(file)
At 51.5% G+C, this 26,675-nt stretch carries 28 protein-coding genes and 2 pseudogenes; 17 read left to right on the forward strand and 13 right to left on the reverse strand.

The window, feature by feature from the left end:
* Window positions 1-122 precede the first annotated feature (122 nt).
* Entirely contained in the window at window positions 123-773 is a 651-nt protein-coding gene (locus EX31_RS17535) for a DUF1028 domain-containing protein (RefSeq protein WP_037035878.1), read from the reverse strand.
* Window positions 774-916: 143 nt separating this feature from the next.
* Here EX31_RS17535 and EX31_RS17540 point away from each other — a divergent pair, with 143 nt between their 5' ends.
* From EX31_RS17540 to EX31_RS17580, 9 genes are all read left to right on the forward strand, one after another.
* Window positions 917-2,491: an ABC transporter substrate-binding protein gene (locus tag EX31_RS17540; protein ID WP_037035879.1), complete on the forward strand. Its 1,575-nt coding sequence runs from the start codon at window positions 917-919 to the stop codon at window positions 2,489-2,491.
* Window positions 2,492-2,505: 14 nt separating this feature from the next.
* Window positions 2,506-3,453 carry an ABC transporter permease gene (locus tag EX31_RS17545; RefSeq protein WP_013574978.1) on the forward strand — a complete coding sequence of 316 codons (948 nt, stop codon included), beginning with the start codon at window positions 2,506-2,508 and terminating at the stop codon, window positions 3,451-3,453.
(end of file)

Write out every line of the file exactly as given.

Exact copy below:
At 51.5% G+C, this 26,675-nt stretch carries 28 protein-coding genes and 2 pseudogenes; 17 read left to right on the forward strand and 13 right to left on the reverse strand.

The window, feature by feature from the left end:
* Window positions 1-122 precede the first annotated feature (122 nt).
* Entirely contained in the window at window positions 123-773 is a 651-nt protein-coding gene (locus EX31_RS17535) for a DUF1028 domain-containing protein (RefSeq protein WP_037035878.1), read from the reverse strand.
* Window positions 774-916: 143 nt separating this feature from the next.
* Here EX31_RS17535 and EX31_RS17540 point away from each other — a divergent pair, with 143 nt between their 5' ends.
* From EX31_RS17540 to EX31_RS17580, 9 genes are all read left to right on the forward strand, one after another.
* Window positions 917-2,491: an ABC transporter substrate-binding protein gene (locus tag EX31_RS17540; protein ID WP_037035879.1), complete on the forward strand. Its 1,575-nt coding sequence runs from the start codon at window positions 917-919 to the stop codon at window positions 2,489-2,491.
* Window positions 2,492-2,505: 14 nt separating this feature from the next.
* Window positions 2,506-3,453 carry an ABC transporter permease gene (locus tag EX31_RS17545; RefSeq protein WP_013574978.1) on the forward strand — a complete coding sequence of 316 codons (948 nt, stop codon included), beginning with the start codon at window positions 2,506-2,508 and terminating at the stop codon, window positions 3,451-3,453.